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Amazon’s Changes to Whole Foods Mean Empty Shelves, Fewer Local Products

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Two reasons why customers have been seeing more empty shelves at their local store in early 2018

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Staff restocking shelves at Whole Foods in Manhattan, New York City.

After Amazon bought Whole Foods last year, dozens of amateur theorists tried to guess what might happen next — but no one expected the nation’s top organic grocer to start sporting empty shelves. “They’re out of kale,” a shopper at the location in Manhattan’s Union Square remarked to her friend one evening last week. “That’s, like, very off-brand.” Shoppers may also notice far fewer sample offerings, and not as many items from local makers.

Earlier this month, near-empty shelves and produce bins caused a flurry of complaints at Whole Foods stores across the country. This was due to a new inventory management system, according to Business Insider, which interviewed several Whole Foods employees and managers. “Regional and upper store management know about this,” one Illinois-based manager told BI. “We all know we are losing sales and pissing off customers. It’s not that we don’t care — we do. But our hands are tied.”

Though Amazon is a leader in delivery, logistics, and online sales, it doesn’t have much experience in traditional retail. “The way I see it, every retailer goes through the balancing act of trying to weigh inventory flow and stock,” says Kathleen Egan, VP at Wiser, a data collection and retail tracking company. “The more inventory you have, the more cash flow you need. It takes up space on the balance sheet.” It sounds like Amazon was trying to cut the fat, and simply cut too much too quickly.

“It’s like a pendulum, this learning curve,” Egan says. Large companies have programs that track the sales of each SKU and spit out minimums for what needs to be on the shelf. The trouble is that Amazon is an online retailer used to stocking distribution centers. It’s not as much of an expert in what the industry calls “presentation minimums.”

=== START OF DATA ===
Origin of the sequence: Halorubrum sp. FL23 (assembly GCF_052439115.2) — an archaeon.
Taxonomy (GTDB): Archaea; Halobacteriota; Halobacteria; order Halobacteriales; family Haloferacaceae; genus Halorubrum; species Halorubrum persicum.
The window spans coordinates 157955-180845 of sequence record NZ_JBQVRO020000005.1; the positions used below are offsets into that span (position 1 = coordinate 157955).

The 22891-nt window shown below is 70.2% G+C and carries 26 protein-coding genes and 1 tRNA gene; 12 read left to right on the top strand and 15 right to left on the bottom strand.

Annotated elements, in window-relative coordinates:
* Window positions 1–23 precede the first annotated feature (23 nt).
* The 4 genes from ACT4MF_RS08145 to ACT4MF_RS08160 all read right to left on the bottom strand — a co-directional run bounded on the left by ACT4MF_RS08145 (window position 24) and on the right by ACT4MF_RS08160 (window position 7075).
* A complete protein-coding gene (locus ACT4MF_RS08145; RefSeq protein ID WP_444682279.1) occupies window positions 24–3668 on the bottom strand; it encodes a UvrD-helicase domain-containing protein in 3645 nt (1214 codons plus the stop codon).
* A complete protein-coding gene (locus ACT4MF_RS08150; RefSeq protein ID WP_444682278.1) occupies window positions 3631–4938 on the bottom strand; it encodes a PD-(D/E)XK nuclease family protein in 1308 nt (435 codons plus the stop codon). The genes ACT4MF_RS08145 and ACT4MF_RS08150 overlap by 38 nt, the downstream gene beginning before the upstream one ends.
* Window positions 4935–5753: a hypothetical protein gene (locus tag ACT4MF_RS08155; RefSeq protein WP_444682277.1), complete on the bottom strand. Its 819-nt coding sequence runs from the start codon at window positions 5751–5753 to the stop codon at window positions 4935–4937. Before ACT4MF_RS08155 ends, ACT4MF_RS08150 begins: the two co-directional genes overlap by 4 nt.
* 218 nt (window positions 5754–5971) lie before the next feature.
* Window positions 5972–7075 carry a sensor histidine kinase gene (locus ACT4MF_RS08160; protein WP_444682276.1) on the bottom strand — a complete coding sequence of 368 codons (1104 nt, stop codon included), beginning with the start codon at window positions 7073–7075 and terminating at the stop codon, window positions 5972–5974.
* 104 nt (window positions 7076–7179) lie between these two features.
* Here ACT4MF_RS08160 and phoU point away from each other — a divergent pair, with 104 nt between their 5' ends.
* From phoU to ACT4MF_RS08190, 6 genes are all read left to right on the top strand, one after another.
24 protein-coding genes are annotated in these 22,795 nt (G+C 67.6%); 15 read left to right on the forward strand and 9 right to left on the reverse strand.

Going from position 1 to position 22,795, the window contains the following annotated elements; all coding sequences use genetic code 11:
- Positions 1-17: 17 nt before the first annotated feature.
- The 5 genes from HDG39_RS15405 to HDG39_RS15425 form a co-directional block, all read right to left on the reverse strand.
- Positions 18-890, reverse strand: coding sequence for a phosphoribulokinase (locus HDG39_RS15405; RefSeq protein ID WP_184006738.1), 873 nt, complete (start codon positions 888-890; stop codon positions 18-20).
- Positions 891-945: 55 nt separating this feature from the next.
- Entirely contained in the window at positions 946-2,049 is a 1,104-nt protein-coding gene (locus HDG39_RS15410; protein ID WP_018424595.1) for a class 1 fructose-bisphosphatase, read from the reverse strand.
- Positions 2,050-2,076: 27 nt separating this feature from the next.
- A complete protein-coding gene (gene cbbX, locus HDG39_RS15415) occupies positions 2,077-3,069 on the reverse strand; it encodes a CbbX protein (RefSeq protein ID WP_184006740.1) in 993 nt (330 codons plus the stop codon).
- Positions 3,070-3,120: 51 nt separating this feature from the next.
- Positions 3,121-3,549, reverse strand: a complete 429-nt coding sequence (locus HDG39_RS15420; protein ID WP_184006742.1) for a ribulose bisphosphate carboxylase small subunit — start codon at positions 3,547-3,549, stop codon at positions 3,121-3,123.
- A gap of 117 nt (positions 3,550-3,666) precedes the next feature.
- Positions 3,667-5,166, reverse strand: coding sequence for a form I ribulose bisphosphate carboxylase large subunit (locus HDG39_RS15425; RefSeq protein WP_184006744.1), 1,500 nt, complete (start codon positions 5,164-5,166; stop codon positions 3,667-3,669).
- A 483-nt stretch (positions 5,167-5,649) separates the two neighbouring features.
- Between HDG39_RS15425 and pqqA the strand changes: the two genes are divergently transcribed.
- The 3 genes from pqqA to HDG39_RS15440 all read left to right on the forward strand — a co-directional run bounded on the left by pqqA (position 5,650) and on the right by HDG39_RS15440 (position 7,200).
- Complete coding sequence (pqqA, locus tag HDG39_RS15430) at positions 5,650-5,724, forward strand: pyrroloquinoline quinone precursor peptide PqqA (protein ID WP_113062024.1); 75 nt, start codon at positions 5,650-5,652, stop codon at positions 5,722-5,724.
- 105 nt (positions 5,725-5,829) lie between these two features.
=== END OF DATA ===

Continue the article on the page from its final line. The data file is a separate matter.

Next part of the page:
“In a warehouse, you only need to have what you know you’ll sell,” Egan says. “But in a store, consumers want to see plenty, they want shelves to be stocked. There’s a psychology behind it, where you need x-amount of an item on a shelf in order for it to look appealing. There are even minimums where you need different sizes of a product next to each other for the shopper to buy one. If they only see one size — even if it’s the one they want — they might not buy anything.”

But there’s more to these empty shelves than a silly programming snafu: It also has a lot to do with sourcing, particularly of smaller, locally made products and brands. Immediately after Whole Foods’ board accepted Amazon’s offer, CEO John Mackey pledged to “continue to expand our efforts to support and promote local products and suppliers.” It wasn’t long before some makers wondered how Mackey would keep that promise.

For years, Whole Foods employed staffers called foragers who went out into their neighborhoods in search of local artisans at farmers markets or state fairs. There, they found home-made jams and mustards and dressings that they’d buy in bulk.

For mom and pop preservers and picklers, selling their wares at Whole Foods was a boon, and over the past decade, thousands of small brands — many of which still put each label on each jar or package by hand — have come to depend on Whole Foods for the bulk of their business. As part of each store’s local sourcing program, the maker was responsible for stocking their items on Whole Foods’ shelves and could pick a few weekends to set up a table and offer customers a sample. Makers said they were far more likely to sell their items when they were present in the store, answering questions about a product and forging a personal connection while making that sale.